The second largest coal mine Cerrejon in Colombia has restored operation on December 1 as it reached an agreement with its largest labor union, putting an end to a 91-day strike, the longest in the country's coal mining history.
Cerrejon, the largest thermal coal mining complex in the country equally owned by BHP, Anglo American and Glencore, has signed the new Collective Labor Agreement with the Sintracarbon Union, which will be in force until December 31, 2023.
This pact ensures annual salary increases will be coupled with inflation, and benefits for health, education and housing will improve as well. The company agreed to rehire 200 workers whose contracts had expired, and pay a one-time bonus of $3,000 to unionized works for signing the labor convention.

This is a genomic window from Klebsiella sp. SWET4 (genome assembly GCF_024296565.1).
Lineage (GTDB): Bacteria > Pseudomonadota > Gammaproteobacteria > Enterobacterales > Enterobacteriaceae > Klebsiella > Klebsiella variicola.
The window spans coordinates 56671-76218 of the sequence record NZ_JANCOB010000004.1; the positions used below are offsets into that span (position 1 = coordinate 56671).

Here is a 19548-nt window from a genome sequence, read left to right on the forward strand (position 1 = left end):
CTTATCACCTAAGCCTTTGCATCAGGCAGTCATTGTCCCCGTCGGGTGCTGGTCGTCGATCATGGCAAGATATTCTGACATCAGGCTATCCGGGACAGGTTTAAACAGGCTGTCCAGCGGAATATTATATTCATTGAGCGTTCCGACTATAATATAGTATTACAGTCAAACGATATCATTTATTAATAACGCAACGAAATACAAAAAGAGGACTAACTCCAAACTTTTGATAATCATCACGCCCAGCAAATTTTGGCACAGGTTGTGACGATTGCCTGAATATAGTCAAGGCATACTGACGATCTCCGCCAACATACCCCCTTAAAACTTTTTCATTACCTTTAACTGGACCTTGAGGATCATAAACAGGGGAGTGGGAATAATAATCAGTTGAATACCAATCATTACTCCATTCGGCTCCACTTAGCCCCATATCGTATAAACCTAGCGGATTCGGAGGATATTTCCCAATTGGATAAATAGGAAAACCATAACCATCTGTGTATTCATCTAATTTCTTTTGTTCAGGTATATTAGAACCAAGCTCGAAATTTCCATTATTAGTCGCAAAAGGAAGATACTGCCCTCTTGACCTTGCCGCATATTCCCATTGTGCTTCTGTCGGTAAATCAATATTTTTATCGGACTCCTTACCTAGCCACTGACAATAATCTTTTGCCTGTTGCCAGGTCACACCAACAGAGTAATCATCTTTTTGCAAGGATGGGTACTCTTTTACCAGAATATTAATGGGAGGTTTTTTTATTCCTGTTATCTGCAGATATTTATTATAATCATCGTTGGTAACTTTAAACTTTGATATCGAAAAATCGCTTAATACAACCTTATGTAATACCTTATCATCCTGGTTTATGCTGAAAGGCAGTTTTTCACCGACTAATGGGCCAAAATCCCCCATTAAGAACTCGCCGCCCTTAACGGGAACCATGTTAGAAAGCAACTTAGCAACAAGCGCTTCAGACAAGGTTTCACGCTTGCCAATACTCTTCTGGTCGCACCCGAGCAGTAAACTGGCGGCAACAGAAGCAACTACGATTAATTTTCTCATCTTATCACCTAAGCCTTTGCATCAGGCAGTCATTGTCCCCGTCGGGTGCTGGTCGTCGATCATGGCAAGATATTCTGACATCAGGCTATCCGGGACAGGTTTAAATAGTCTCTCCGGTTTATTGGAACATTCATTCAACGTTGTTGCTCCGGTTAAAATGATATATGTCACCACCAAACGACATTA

The issue of implementing a new work shift, one of main causes of the three-month strike, still failed to come to a result. Cerrejon maintains the new work shift is essential to guarantee the viability of the operation amid low coal prices and a reduction in demand, but the union argues it increases the working day, affects health and eliminates 1,250 jobs.
Cerrejon and its main union agreed to separate the discussion of the new workday from the negotiation on employee benefits, which allowed the agreement.
More than 5 million tonnes of coal production are estimated to be disrupted during the strike, which started from August 31, helping with a 47.2% slump in Colombia's output for the third quarter from 20.8 million tonnes to 11 million tonnes on a year-on-year basis.
(Writing by Alex Guo Editing by Tammy Yang)
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